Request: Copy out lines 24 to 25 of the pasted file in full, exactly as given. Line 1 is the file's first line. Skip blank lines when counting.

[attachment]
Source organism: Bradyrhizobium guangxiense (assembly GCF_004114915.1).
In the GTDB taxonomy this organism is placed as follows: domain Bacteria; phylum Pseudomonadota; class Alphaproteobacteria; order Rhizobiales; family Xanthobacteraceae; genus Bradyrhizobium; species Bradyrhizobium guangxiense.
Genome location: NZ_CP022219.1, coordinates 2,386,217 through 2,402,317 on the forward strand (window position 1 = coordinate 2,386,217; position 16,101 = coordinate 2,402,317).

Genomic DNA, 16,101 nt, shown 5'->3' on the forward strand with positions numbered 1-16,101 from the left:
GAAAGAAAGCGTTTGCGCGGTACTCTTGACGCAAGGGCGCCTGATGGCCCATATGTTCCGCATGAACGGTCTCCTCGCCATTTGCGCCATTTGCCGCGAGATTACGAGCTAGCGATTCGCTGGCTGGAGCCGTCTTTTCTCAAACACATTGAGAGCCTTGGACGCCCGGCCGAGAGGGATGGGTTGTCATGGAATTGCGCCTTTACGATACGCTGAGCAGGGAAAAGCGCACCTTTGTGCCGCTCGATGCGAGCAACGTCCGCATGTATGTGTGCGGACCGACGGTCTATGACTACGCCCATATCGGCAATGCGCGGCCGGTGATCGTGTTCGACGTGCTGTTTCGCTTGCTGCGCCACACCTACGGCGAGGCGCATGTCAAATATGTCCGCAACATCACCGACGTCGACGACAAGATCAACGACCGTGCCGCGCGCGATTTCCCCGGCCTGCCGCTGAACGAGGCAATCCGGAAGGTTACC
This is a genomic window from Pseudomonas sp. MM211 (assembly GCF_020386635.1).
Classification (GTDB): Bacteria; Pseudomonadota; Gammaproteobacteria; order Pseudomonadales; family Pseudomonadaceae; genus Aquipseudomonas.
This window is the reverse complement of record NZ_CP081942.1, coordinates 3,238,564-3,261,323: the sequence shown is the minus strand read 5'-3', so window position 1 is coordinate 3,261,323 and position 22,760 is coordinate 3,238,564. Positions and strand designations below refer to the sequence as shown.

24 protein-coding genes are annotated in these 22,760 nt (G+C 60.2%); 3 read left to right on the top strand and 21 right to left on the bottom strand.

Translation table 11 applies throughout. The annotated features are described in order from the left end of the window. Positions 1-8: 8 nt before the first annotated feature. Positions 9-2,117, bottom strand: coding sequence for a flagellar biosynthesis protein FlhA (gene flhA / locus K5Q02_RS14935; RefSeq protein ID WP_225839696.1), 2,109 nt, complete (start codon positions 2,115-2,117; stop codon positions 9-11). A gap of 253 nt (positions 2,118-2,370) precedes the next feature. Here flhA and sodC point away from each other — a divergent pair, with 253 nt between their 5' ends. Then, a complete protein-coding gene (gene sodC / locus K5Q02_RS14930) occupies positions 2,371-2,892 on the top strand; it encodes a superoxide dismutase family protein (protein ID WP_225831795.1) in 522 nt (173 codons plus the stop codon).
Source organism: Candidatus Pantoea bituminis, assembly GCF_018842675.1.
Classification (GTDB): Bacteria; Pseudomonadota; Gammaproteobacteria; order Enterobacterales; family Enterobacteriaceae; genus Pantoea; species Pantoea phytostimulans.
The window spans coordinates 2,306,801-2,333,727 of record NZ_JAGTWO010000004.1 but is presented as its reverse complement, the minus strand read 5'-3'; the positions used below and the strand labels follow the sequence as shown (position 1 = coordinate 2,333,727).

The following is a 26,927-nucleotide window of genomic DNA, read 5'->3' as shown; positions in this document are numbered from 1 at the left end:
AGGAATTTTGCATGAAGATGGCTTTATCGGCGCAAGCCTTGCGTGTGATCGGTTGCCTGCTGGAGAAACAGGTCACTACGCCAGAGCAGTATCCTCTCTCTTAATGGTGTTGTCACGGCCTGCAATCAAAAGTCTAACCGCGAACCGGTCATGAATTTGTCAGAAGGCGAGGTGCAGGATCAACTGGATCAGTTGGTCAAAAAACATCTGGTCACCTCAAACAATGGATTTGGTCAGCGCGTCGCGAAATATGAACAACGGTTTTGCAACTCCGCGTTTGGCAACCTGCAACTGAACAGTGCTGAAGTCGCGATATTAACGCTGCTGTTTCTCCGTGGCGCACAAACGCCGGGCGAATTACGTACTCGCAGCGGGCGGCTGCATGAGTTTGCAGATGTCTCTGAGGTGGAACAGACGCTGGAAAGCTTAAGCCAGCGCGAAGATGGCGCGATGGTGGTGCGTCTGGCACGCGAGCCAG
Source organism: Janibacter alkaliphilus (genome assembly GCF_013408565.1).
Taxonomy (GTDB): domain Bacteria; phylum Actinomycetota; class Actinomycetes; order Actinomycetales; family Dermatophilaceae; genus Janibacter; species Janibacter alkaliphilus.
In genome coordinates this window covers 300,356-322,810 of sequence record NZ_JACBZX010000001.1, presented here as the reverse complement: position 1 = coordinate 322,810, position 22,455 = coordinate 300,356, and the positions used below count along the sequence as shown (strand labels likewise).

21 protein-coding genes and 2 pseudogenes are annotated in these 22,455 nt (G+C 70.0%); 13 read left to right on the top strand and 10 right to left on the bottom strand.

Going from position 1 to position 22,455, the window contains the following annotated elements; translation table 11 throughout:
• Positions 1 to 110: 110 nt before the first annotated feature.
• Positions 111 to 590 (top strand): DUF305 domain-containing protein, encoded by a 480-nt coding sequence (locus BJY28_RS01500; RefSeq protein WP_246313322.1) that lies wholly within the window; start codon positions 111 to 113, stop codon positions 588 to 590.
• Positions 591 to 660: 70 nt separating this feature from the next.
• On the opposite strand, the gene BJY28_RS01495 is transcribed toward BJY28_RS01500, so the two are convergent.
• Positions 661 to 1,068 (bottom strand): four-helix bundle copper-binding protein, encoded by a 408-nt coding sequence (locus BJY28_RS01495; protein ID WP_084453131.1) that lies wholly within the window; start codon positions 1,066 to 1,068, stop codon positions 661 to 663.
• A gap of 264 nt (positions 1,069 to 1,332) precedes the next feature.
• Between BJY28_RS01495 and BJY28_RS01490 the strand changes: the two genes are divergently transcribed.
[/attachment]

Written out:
• On the opposite strand, the gene BJY28_RS01495 is transcribed toward BJY28_RS01500, so the two are convergent.
• Positions 661 to 1,068 (bottom strand): four-helix bundle copper-binding protein, encoded by a 408-nt coding sequence (locus BJY28_RS01495; protein ID WP_084453131.1) that lies wholly within the window; start codon positions 1,066 to 1,068, stop codon positions 661 to 663.